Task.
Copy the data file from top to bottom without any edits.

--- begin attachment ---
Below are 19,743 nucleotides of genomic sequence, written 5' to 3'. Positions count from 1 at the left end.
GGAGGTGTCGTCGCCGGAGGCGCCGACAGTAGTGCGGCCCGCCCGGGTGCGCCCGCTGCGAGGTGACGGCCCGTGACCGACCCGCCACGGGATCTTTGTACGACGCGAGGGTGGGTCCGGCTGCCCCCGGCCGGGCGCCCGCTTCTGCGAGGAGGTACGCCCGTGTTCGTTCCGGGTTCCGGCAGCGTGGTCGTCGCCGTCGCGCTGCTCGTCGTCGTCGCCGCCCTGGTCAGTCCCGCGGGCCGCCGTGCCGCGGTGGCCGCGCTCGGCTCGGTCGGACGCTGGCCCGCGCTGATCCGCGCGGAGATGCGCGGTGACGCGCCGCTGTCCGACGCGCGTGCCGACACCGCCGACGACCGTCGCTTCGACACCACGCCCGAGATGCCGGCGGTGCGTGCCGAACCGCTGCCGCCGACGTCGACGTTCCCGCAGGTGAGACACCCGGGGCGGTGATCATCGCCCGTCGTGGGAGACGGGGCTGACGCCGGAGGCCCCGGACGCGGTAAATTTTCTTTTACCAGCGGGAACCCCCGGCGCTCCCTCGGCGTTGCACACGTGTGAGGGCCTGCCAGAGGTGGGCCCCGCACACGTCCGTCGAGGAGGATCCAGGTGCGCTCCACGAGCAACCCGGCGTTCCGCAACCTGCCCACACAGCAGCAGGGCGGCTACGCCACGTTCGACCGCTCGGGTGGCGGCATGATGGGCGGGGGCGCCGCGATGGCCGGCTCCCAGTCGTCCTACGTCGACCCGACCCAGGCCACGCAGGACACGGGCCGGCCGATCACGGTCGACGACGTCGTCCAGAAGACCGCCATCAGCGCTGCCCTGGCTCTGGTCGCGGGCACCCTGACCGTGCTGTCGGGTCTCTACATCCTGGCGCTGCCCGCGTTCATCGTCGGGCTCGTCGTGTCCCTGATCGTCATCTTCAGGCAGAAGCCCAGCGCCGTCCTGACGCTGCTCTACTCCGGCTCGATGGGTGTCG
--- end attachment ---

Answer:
Below are 19,743 nucleotides of genomic sequence, written 5' to 3'. Positions count from 1 at the left end.
GGAGGTGTCGTCGCCGGAGGCGCCGACAGTAGTGCGGCCCGCCCGGGTGCGCCCGCTGCGAGGTGACGGCCCGTGACCGACCCGCCACGGGATCTTTGTACGACGCGAGGGTGGGTCCGGCTGCCCCCGGCCGGGCGCCCGCTTCTGCGAGGAGGTACGCCCGTGTTCGTTCCGGGTTCCGGCAGCGTGGTCGTCGCCGTCGCGCTGCTCGTCGTCGTCGCCGCCCTGGTCAGTCCCGCGGGCCGCCGTGCCGCGGTGGCCGCGCTCGGCTCGGTCGGACGCTGGCCCGCGCTGATCCGCGCGGAGATGCGCGGTGACGCGCCGCTGTCCGACGCGCGTGCCGACACCGCCGACGACCGTCGCTTCGACACCACGCCCGAGATGCCGGCGGTGCGTGCCGAACCGCTGCCGCCGACGTCGACGTTCCCGCAGGTGAGACACCCGGGGCGGTGATCATCGCCCGTCGTGGGAGACGGGGCTGACGCCGGAGGCCCCGGACGCGGTAAATTTTCTTTTACCAGCGGGAACCCCCGGCGCTCCCTCGGCGTTGCACACGTGTGAGGGCCTGCCAGAGGTGGGCCCCGCACACGTCCGTCGAGGAGGATCCAGGTGCGCTCCACGAGCAACCCGGCGTTCCGCAACCTGCCCACACAGCAGCAGGGCGGCTACGCCACGTTCGACCGCTCGGGTGGCGGCATGATGGGCGGGGGCGCCGCGATGGCCGGCTCCCAGTCGTCCTACGTCGACCCGACCCAGGCCACGCAGGACACGGGCCGGCCGATCACGGTCGACGACGTCGTCCAGAAGACCGCCATCAGCGCTGCCCTGGCTCTGGTCGCGGGCACCCTGACCGTGCTGTCGGGTCTCTACATCCTGGCGCTGCCCGCGTTCATCGTCGGGCTCGTCGTGTCCCTGATCGTCATCTTCAGGCAGAAGCCCAGCGCCGTCCTGACGCTGCTCTACTCCGGCTCGATGGGTGTCG